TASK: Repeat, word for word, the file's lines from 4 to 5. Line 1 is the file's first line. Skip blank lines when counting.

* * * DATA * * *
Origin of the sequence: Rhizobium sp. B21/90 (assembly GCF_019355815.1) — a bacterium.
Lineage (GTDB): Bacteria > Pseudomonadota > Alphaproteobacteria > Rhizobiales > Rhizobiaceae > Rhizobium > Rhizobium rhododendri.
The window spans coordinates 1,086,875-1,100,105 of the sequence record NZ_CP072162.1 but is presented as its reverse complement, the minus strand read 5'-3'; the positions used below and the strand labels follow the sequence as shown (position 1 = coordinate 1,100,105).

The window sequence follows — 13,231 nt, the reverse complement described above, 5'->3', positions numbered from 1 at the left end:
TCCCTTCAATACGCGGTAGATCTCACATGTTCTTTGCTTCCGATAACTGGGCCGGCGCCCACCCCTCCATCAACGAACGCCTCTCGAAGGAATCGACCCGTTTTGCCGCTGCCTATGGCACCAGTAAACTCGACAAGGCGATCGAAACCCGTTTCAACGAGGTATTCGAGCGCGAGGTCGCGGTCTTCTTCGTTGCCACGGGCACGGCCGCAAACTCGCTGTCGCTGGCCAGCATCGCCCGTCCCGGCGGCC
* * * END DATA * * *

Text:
The window sequence follows — 13,231 nt, the reverse complement described above, 5'->3', positions numbered from 1 at the left end:
TCCCTTCAATACGCGGTAGATCTCACATGTTCTTTGCTTCCGATAACTGGGCCGGCGCCCACCCCTCCATCAACGAACGCCTCTCGAAGGAATCGACCCGTTTTGCCGCTGCCTATGGCACCAGTAAACTCGACAAGGCGATCGAAACCCGTTTCAACGAGGTATTCGAGCGCGAGGTCGCGGTCTTCTTCGTTGCCACGGGCACGGCCGCAAACTCGCTGTCGCTGGCCAGCATCGCCCGTCCCGGCGGCC